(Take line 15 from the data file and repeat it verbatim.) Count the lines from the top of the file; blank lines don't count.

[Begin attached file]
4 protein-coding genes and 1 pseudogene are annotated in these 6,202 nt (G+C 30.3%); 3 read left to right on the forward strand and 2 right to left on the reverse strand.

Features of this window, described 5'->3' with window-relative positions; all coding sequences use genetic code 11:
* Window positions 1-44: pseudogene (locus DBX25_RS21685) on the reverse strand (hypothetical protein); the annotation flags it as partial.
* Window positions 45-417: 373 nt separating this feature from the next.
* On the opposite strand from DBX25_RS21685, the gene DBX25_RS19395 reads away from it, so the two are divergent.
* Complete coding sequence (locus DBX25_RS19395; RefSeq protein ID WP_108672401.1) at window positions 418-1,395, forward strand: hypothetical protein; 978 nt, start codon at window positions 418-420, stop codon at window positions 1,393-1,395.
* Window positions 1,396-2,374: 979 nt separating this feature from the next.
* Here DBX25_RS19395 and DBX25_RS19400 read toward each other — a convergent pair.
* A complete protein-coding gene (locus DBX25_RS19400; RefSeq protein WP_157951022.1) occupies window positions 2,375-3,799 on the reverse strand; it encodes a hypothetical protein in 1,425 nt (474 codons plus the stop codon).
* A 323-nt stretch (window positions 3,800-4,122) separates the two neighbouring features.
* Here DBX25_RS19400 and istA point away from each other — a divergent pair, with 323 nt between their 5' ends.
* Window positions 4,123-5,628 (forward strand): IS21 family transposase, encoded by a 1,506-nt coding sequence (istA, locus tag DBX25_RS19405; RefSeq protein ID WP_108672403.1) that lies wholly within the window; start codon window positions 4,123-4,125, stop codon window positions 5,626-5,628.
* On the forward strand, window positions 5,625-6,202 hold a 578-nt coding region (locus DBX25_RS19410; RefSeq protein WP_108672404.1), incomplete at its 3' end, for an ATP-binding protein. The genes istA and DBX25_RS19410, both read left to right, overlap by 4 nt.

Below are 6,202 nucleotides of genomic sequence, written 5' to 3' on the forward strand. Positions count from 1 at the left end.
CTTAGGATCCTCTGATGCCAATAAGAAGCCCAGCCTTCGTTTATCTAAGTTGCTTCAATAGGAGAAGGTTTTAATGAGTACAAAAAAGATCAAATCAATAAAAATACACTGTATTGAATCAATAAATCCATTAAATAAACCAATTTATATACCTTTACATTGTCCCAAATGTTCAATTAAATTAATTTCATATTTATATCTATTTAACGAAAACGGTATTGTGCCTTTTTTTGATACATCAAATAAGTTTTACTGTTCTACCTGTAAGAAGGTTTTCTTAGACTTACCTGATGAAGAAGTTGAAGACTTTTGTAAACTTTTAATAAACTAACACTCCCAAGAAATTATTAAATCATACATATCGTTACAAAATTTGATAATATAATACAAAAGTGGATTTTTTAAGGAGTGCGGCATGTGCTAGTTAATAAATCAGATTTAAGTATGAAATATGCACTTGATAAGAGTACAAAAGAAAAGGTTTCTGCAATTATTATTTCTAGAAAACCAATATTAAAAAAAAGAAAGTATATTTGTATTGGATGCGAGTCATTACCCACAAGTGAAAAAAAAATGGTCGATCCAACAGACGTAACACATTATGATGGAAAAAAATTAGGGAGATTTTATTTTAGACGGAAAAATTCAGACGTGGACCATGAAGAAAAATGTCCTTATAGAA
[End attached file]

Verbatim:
CTTAGGATCCTCTGATGCCAATAAGAAGCCCAGCCTTCGTTTATCTAAGTTGCTTCAATAGGAGAAGGTTTTAATGAGTACAAAAAAGATCAAATCAATAAAAATACACTGTATTGAATCAATAAATCCATTAAATAAACCAATTTATATACCTTTACATTGTCCCAAATGTTCAATTAAATTAATTTCATATTTATATCTATTTAACGAAAACGGTATTGTGCCTTTTTTTGATACATCAAATAAGTTTTACTGTTCTACCTGTAAGAAGGTTTTCTTAGACTTACCTGATGAAGAAGTTGAAGACTTTTGTAAACTTTTAATAAACTAACACTCCCAAGAAATTATTAAATCATACATATCGTTACAAAATTTGATAATATAATACAAAAGTGGATTTTTTAAGGAGTGCGGCATGTGCTAGTTAATAAATCAGATTTAAGTATGAAATATGCACTTGATAAGAGTACAAAAGAAAAGGTTTCTGCAATTATTATTTCTAGAAAACCAATATTAAAAAAAAGAAAGTATATTTGTATTGGATGCGAGTCATTACCCACAAGTGAAAAAAAAATGGTCGATCCAACAGACGTAACACATTATGATGGAAAAAAATTAGGGAGATTTTATTTTAGACGGAAAAATTCAGACGTGGACCATGAAGAAAAATGTCCTTATAGAA